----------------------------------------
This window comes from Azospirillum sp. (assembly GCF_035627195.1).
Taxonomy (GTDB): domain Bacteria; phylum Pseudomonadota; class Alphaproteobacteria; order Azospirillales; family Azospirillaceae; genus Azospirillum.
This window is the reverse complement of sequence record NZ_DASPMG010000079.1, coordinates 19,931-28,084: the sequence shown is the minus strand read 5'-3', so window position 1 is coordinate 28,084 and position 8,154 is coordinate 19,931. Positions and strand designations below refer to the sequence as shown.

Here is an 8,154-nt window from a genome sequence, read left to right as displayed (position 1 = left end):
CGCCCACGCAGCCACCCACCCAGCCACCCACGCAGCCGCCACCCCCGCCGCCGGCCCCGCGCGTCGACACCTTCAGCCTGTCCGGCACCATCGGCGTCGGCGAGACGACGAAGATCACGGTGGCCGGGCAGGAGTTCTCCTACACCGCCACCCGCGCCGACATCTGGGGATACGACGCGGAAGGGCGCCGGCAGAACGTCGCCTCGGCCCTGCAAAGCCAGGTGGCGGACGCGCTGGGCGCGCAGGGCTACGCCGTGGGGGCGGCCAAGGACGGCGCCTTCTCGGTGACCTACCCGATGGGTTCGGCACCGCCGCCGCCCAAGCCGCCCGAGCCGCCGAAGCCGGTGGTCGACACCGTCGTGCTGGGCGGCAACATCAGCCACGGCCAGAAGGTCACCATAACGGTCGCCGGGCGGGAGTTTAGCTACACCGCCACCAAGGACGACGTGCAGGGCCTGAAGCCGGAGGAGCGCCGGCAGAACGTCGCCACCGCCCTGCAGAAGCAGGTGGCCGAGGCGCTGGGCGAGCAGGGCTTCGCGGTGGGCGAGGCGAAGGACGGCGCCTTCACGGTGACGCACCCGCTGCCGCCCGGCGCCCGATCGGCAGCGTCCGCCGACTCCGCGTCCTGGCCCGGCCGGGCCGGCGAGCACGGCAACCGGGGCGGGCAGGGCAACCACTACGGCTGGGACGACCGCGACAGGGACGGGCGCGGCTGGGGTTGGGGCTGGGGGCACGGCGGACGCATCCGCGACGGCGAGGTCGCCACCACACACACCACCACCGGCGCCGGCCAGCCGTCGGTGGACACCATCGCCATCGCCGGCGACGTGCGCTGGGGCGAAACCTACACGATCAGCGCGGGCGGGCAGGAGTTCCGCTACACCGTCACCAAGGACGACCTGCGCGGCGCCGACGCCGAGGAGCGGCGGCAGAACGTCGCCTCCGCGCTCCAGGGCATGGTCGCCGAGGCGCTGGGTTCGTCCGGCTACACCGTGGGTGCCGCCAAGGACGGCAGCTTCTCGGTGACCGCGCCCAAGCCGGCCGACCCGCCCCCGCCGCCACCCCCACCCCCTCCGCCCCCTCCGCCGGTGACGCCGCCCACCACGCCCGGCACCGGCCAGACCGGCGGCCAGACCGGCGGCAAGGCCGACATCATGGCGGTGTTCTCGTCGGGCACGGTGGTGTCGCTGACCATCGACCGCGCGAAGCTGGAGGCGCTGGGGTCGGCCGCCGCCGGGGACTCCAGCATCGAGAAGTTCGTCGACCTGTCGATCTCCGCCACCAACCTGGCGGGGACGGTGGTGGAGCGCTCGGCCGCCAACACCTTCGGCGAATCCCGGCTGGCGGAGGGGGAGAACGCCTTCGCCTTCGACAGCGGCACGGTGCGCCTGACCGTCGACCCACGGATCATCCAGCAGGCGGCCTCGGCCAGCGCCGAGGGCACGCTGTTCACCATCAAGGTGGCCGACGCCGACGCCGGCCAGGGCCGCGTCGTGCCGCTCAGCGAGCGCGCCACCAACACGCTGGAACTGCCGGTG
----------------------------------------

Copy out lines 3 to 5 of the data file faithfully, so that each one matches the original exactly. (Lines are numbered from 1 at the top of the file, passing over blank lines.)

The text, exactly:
This window is the reverse complement of sequence record NZ_DASPMG010000079.1, coordinates 19,931-28,084: the sequence shown is the minus strand read 5'-3', so window position 1 is coordinate 28,084 and position 8,154 is coordinate 19,931. Positions and strand designations below refer to the sequence as shown.

Here is an 8,154-nt window from a genome sequence, read left to right as displayed (position 1 = left end):
CGCCCACGCAGCCACCCACCCAGCCACCCACGCAGCCGCCACCCCCGCCGCCGGCCCCGCGCGTCGACACCTTCAGCCTGTCCGGCACCATCGGCGTCGGCGAGACGACGAAGATCACGGTGGCCGGGCAGGAGTTCTCCTACACCGCCACCCGCGCCGACATCTGGGGATACGACGCGGAAGGGCGCCGGCAGAACGTCGCCTCGGCCCTGCAAAGCCAGGTGGCGGACGCGCTGGGCGCGCAGGGCTACGCCGTGGGGGCGGCCAAGGACGGCGCCTTCTCGGTGACCTACCCGATGGGTTCGGCACCGCCGCCGCCCAAGCCGCCCGAGCCGCCGAAGCCGGTGGTCGACACCGTCGTGCTGGGCGGCAACATCAGCCACGGCCAGAAGGTCACCATAACGGTCGCCGGGCGGGAGTTTAGCTACACCGCCACCAAGGACGACGTGCAGGGCCTGAAGCCGGAGGAGCGCCGGCAGAACGTCGCCACCGCCCTGCAGAAGCAGGTGGCCGAGGCGCTGGGCGAGCAGGGCTTCGCGGTGGGCGAGGCGAAGGACGGCGCCTTCACGGTGACGCACCCGCTGCCGCCCGGCGCCCGATCGGCAGCGTCCGCCGACTCCGCGTCCTGGCCCGGCCGGGCCGGCGAGCACGGCAACCGGGGCGGGCAGGGCAACCACTACGGCTGGGACGACCGCGACAGGGACGGGCGCGGCTGGGGTTGGGGCTGGGGGCACGGCGGACGCATCCGCGACGGCGAGGTCGCCACCACACACACCACCACCGGCGCCGGCCAGCCGTCGGTGGACACCATCGCCATCGCCGGCGACGTGCGCTGGGGCGAAACCTACACGATCAGCGCGGGCGGGCAGGAGTTCCGCTACACCGTCACCAAGGACGACCTGCGCGGCGCCGACGCCGAGGAGCGGCGGCAGAACGTCGCCTCCGCGCTCCAGGGCATGGTCGCCGAGGCGCTGGGTTCGTCCGGCTACACCGTGGGTGCCGCCAAGGACGGCAGCTTCTCGGTGACCGCGCCCAAGCCGGCCGACCCGCCCCCGCCGCCACCCCCACCCCCTCCGCCCCCTCCGCCGGTGACGCCGCCCACCACGCCCGGCACCGGCCAGACCGGCGGCCAGACCGGCGGCAAGGCCGACATCATGGCGGTGTTCTCGTCGGGCACGGTGGTGTCGCTGACCATCGACCGCGCGAAGCTGGAGGCGCTGGGGTCGGCCGCCGCCGGGGACTCCAGCATCGAGAAGTTCGTCGACCTGTCGATCTCCGCCACCAACCTGGCGGGGACGGTGGTGGAGCGCTCGGCCGCCAACACCTTCGGCGAATCCCGGCTGGCGGAGGGGGAGAACGCCTTCGCCTTCGACAGCGGCACGGTGCGCCTGACCGTCGACCCACGGATCATCCAGCAGGCGGCCTCGGCCAGCGCCGAGGGCACGCTGTTCACCATCAAGGTGGCCGACGCCGACGCCGGCCAGGGCCGCGTCGTGCCGCTCAGCGAGCGCGCCACCAACACGCTGGAACTGCCGGTG